China finalizes work on proprietary "Loong Arch" CPU instruction set that does not conflict with foreign CPU patents
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In its continued effort to reduce reliance on foreign technologies (particularly U.S.-made), China has been mostly focusing on getting up to speed with the hardware production facilities. The chip production nodes still lag behind TSMC’s capabilities, but China is making good progress as it already has working 7 nm nodes. To complement the hardware side, China has meanwhile managed to complete the development of its first self-developed processor instruction set that apparently does not conflict with foreign CPU patents.
Dubbed “Loong Arch,” China’s first domestic CPU instruction set was developed by Loongson Chuka Technology Co. Ltd. in less than a year and has recently received approval from a third-party IP evaluator. The white papers for “Loong Arch” were compared to tens of thousands of patents using code from the Alpha, ARM, MIPS, Power, RISC-V and x86 sets and the evaluation revealed that the design and address format are original and do not conflict with other patents. Loongson will soon be able to provide all Chinese partners with detailed “Loong Arch” white papers and IP integration guidance.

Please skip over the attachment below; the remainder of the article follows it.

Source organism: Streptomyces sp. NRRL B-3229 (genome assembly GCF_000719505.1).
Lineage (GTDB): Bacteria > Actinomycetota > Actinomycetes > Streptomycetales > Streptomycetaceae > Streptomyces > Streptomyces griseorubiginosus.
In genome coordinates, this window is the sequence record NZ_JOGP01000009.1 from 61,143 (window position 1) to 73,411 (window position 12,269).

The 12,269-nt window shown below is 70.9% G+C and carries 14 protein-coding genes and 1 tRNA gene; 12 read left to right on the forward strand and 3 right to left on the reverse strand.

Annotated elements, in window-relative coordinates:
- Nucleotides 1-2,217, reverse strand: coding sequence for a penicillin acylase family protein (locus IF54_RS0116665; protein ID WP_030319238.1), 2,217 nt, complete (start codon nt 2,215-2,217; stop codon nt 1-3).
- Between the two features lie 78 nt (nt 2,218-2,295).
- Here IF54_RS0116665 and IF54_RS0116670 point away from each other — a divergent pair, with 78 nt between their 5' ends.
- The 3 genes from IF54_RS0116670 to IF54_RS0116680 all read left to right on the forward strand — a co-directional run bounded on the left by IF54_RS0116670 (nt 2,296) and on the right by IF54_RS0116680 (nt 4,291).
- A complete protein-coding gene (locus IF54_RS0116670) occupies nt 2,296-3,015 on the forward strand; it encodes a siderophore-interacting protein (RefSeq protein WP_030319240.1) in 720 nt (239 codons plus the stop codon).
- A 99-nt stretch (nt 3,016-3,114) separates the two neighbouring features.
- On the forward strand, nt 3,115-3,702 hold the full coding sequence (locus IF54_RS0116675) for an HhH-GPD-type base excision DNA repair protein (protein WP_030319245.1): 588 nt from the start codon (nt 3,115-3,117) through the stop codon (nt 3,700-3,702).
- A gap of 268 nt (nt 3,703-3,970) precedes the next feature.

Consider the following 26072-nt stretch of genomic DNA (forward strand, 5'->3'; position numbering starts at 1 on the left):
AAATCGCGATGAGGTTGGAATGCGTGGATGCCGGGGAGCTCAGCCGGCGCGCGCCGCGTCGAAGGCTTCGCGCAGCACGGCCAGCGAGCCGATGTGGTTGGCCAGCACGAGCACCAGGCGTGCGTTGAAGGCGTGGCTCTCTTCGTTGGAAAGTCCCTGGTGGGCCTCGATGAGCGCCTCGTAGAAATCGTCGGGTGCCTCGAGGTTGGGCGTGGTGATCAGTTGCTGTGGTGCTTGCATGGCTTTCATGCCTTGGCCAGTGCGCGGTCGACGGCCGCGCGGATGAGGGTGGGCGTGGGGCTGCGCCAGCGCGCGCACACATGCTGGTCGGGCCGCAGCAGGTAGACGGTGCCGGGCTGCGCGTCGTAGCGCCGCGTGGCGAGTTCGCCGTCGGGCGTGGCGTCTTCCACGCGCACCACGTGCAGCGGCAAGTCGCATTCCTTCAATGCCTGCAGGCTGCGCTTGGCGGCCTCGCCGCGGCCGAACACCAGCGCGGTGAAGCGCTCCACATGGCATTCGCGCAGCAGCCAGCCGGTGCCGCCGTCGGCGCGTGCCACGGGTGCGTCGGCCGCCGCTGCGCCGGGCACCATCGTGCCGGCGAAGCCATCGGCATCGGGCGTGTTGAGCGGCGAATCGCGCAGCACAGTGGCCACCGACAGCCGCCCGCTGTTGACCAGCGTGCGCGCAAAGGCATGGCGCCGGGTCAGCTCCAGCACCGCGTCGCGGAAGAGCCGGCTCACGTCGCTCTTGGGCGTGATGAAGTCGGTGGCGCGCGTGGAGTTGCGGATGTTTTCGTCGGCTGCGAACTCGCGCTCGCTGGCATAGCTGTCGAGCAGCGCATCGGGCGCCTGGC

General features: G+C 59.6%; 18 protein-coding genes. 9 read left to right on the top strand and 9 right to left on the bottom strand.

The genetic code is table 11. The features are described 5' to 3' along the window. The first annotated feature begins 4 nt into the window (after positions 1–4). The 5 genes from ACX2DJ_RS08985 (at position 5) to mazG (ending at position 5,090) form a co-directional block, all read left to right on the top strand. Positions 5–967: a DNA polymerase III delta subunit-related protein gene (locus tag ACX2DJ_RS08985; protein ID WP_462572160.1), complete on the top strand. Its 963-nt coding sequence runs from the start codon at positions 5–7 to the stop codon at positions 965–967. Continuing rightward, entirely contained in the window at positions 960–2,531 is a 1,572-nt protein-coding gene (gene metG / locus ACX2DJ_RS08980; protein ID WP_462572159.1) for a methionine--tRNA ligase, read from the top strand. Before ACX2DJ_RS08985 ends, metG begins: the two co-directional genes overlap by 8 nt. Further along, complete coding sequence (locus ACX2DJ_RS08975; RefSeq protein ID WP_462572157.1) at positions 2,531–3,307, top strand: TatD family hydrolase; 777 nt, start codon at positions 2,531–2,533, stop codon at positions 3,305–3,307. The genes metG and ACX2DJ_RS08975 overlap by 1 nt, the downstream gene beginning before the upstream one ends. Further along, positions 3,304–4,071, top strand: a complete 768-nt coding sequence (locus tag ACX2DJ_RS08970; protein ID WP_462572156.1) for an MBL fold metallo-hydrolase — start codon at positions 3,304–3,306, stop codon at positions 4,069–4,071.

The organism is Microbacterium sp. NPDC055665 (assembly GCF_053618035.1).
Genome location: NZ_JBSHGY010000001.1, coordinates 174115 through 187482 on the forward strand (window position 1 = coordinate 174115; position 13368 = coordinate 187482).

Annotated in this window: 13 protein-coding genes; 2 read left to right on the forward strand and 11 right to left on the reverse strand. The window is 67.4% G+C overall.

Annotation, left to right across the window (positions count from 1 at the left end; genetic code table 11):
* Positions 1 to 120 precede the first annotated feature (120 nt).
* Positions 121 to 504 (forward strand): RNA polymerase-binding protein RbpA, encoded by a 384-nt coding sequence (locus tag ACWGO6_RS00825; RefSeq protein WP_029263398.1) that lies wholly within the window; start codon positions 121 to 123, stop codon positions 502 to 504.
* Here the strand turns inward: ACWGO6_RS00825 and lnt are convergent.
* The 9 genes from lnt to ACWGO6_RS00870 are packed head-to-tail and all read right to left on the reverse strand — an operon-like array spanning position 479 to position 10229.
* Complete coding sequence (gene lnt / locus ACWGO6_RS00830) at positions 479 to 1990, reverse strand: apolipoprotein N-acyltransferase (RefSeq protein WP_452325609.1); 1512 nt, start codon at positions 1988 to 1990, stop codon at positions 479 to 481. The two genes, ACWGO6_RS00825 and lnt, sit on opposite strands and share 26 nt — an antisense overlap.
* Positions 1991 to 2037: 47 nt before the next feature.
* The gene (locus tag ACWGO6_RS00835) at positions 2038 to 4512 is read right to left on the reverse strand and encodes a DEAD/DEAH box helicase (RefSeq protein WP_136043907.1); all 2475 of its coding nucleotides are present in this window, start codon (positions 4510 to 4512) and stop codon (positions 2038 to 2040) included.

The new original set consists of around 2,000 instructions, including extensions for binary conversion, vector processing, advanced vector processing and virtualization. Even though it originally specialized in MIPS instruction sets, Loongson claims that the new instruction set is completely original and allows Chinese CPU makers to produce processors without the need to get special licenses from foreign companies.
Loongson also states that the new instruction set does away with pieces of code that are not used in modern software anymore in order to optimize low power consumption and easy software / virtual machine development. Furthermore, “Loong Arch” maintains compatibility with industry standards, ensuring highly efficient binary conversions.
The first Loong Arch-compliant processor "3A5000" has already been taped out and is being tested internally for extended compatibility. Initial tests revealed that fairly complicated programs written for other instruction architectures can operate normally on the 3A5000 chips via the advanced binary conversion functions.